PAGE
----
Often called the father of Finnish online banking, Bo Harald is someone who would rather talk about the expertise of his team than of himself. Nowadays, the former executive vice president of Nordea is busy working with data-driven economy — and updating his Goodreads profile. We pick his brain to find out how a real-time economy can be built and what it will mean.
What is a real-time economy?
A real-time economy is an economy where all financial and administrative transactions are generated automatically in a structured form and completed throughout the value chain in real-time. In a real-time economy, the valuable data is available without delay. What is meant to be forwarded is forwarded right away. What is meant to be stored is stored in secure places — increasingly in distributed and thus more secure blockchain ledgers. Needless to say, real-time automated data will save mountains of money and take service levels to new dimensions.
Where did the drive towards a data-driven economy start for you?
I saw payment process automation as an important mission for banks when I joined Union Bank of Finland in the 1970s. When we launched home and workplace banking back in 1982, we could see that it increased customer satisfaction dramatically — but some customers complained that we had outsourced the keying in of payments to them. Eventually, we were able to eliminate this work by introducing e-Invoicing.
So e-Invoicing was a major step in moving towards a data-driven -economy?
Yes — from the users’ point of view to begin with. But soon after the launch, we learned from the Finnish Federation of Industry, the State Treasury and the Federation for Municipalities that the annual cost saving potential from automating data in incoming e-Invoices could add up to 3 billion euros. That’s when we started to feel really important.
E-Invoicing is nearly done. What’s next?
Some 400 million structured e-Invoices were sent in Finland last year (out of some 550 million) — a world record in relative terms. The next building block is the e-Receipt in the same Finvoice format as the e-Invoice. The estimated number of receipts is some 1.7 billion and as approximately a tenth of the purchases are done with corporate cards, the first target is to get the data automatically into accounting. The cost savings potential is estimated to be around 900 million euros a year. Big money — but also building the base for a real-time economy big data revolution!
Is the real-time economy building a big data revolution?
Yes! We are now moving far beyond just automating accounting with the help of over 2 billion structured e-Invoices and e-Receipts. The purchase lines in these can add up to over 20 billion “data baskets”, containing not only the amount and VAT but also EAN code specific information about the goods that are bought (how many pieces, what colour, date of production, best-before, how many hours, how many kilowatts, how much CO2, how many calories, bought together-with and so forth). To take this thought further: adding one number to the EAN code would make every Coke bottle in the world an individual. All of this data is both MyData and, when added up, Bigdata — and indeed important information for the seller and the buyer. This is, naturally, an area where small enterprises would benefit from more analyst support from their accountants.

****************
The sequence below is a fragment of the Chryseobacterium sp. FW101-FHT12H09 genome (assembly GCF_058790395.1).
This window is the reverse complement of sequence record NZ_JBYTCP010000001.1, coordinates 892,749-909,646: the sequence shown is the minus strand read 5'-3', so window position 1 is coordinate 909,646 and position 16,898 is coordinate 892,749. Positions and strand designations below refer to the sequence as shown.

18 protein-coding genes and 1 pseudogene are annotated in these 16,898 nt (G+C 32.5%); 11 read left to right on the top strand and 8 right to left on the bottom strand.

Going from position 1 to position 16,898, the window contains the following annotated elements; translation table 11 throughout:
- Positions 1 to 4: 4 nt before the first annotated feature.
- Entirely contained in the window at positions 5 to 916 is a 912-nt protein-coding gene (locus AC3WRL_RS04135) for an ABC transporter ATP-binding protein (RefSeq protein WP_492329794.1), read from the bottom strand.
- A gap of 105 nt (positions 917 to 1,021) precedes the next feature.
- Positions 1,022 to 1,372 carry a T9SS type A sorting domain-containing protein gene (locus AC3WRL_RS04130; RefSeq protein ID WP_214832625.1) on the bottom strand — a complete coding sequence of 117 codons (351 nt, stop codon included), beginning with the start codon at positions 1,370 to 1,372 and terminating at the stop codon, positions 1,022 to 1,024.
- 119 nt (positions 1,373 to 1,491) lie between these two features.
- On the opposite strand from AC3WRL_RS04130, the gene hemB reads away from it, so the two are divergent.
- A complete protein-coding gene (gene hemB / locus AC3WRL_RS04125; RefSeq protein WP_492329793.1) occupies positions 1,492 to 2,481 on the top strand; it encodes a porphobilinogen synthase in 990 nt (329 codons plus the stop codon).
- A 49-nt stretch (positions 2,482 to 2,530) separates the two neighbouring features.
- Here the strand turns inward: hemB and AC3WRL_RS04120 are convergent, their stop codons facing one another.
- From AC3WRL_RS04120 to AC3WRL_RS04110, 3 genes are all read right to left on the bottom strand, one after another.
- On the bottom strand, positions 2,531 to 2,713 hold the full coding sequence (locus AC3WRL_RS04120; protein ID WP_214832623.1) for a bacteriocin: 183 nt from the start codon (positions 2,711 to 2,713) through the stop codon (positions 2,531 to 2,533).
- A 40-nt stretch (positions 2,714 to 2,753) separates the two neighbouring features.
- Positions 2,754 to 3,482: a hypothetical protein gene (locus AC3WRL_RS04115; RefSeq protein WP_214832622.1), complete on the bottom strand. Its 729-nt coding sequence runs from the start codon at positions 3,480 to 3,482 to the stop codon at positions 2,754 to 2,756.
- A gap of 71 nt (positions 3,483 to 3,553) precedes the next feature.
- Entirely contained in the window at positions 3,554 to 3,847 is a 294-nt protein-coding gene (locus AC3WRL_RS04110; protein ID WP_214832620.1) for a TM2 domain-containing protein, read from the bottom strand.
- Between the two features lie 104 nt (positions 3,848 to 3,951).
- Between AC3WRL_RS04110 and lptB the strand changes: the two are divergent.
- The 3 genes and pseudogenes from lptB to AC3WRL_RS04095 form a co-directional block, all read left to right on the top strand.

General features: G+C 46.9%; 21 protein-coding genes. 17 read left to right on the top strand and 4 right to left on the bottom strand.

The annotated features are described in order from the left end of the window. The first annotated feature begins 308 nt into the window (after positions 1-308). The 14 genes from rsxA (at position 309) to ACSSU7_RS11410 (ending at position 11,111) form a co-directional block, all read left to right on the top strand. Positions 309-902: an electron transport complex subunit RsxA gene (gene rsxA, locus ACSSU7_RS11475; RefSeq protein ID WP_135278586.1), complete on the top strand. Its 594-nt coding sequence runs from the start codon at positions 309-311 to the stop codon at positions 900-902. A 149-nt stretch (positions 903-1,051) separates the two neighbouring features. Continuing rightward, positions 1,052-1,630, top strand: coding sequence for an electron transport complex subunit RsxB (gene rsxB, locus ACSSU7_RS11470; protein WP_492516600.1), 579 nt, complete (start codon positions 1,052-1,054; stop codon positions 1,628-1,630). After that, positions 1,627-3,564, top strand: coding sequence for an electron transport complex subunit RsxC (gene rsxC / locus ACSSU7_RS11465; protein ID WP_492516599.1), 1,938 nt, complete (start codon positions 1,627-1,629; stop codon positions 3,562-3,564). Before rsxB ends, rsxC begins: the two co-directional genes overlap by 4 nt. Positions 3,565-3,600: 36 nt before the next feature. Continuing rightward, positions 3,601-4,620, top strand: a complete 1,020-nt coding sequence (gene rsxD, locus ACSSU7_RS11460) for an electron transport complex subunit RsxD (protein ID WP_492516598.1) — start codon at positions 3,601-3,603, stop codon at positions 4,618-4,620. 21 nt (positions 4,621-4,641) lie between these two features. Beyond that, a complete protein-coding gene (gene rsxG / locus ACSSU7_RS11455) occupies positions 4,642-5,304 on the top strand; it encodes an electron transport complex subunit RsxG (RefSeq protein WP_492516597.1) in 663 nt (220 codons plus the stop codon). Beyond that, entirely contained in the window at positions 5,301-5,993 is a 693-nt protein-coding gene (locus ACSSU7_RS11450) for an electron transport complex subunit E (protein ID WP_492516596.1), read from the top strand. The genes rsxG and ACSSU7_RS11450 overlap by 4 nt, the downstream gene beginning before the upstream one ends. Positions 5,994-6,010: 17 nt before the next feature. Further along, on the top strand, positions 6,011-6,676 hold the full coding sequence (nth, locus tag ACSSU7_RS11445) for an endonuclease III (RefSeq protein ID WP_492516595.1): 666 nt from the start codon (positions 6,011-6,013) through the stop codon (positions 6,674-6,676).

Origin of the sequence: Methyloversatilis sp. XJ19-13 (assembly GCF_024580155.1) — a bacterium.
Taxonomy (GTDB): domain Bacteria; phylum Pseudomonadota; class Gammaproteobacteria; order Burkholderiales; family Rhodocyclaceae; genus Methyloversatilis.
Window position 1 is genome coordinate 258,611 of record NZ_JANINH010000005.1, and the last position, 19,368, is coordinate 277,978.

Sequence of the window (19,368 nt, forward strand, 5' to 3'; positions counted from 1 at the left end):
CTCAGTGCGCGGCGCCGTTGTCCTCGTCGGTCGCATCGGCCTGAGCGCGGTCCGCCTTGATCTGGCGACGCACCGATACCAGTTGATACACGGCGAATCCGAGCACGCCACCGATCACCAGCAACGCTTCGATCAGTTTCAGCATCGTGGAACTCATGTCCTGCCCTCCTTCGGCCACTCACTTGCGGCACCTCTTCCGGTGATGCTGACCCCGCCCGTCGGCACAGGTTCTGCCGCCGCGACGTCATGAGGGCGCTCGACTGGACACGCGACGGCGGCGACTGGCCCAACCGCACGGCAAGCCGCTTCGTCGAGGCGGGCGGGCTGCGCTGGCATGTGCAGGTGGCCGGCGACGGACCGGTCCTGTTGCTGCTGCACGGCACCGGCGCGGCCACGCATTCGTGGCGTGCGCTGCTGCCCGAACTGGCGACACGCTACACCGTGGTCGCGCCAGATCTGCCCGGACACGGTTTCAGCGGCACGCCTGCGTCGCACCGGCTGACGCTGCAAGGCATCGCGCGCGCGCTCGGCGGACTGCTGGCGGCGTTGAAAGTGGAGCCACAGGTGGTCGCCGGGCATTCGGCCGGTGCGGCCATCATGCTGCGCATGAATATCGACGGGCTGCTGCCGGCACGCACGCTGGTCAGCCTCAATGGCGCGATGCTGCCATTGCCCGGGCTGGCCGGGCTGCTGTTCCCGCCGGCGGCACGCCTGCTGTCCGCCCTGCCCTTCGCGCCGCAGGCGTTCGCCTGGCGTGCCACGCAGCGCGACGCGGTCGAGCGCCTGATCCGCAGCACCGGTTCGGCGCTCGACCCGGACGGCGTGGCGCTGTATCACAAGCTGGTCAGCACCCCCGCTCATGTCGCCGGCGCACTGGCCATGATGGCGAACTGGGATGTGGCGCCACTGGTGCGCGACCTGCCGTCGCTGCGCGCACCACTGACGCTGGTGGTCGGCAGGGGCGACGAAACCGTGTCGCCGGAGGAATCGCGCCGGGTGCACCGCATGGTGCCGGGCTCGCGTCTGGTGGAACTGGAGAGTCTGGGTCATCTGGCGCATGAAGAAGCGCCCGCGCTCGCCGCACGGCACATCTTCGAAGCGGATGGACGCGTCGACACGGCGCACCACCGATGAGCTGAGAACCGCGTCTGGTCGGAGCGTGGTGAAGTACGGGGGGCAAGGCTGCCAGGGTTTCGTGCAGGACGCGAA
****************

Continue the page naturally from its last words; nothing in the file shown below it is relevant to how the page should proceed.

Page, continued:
However, the real revolution steps in when the purchase lines create automated VAT reports and Tax will be able to automate its processes, forecast the cash flows for itself as well as forecast the economy while creating big data about what is bought where, when, by what segments, together with what — and how this all relates to regional and income development and product news. All in real-time. In an ideal world, this real-time and trusted big data should be available to enterprises and consumers alike — naturally without causing risks to business secrets and privacy.
What are the other building blocks in a real-time economy? And what will they all together enable?
The human-centric approach to Service Design is gaining momentum. In fact, the Finnish Ministry of Finance has set as a target to make Finland the first real-time economy in Europe. The EU commission has established a horizontal initiative — using our real-time economy name. Many reasons to be proud.
So a real-time economy is the core of a data-driven economy?
Yes — both as the model and as the data it supplies. Automation of financial and administrative data is a massive improver of productivity and it should also be the model for all other data. The payment service directive (PSD2) is the trailblazer both for data standardization, availability and the Single Market. It means that if you give an application authorisation to withdraw money from your bank account, it has to work in the same way in Rovaniemi and Rome. We can thus proceed data-by-data — with the support of very much needed data protection regulation (GDPR) and the global Finland-headquartered MyData thought leadership rise to “Life event-driven” Service Design.
What do you mean by life event-driven service design?